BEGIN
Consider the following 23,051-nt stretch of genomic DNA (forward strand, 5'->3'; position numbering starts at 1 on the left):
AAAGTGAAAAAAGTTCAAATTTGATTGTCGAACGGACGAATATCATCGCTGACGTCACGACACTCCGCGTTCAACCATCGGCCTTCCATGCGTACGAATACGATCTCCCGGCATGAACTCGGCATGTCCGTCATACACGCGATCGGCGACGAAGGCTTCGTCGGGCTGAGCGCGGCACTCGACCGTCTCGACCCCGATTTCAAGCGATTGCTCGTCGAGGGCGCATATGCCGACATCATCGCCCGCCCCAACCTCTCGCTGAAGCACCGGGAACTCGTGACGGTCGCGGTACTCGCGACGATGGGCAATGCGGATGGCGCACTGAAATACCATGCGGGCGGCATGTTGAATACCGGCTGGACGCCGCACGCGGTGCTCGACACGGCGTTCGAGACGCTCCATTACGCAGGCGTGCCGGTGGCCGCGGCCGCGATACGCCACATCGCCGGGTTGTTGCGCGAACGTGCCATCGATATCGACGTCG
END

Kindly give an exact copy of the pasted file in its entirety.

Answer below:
Consider the following 23,051-nt stretch of genomic DNA (forward strand, 5'->3'; position numbering starts at 1 on the left):
AAAGTGAAAAAAGTTCAAATTTGATTGTCGAACGGACGAATATCATCGCTGACGTCACGACACTCCGCGTTCAACCATCGGCCTTCCATGCGTACGAATACGATCTCCCGGCATGAACTCGGCATGTCCGTCATACACGCGATCGGCGACGAAGGCTTCGTCGGGCTGAGCGCGGCACTCGACCGTCTCGACCCCGATTTCAAGCGATTGCTCGTCGAGGGCGCATATGCCGACATCATCGCCCGCCCCAACCTCTCGCTGAAGCACCGGGAACTCGTGACGGTCGCGGTACTCGCGACGATGGGCAATGCGGATGGCGCACTGAAATACCATGCGGGCGGCATGTTGAATACCGGCTGGACGCCGCACGCGGTGCTCGACACGGCGTTCGAGACGCTCCATTACGCAGGCGTGCCGGTGGCCGCGGCCGCGATACGCCACATCGCCGGGTTGTTGCGCGAACGTGCCATCGATATCGACGTCG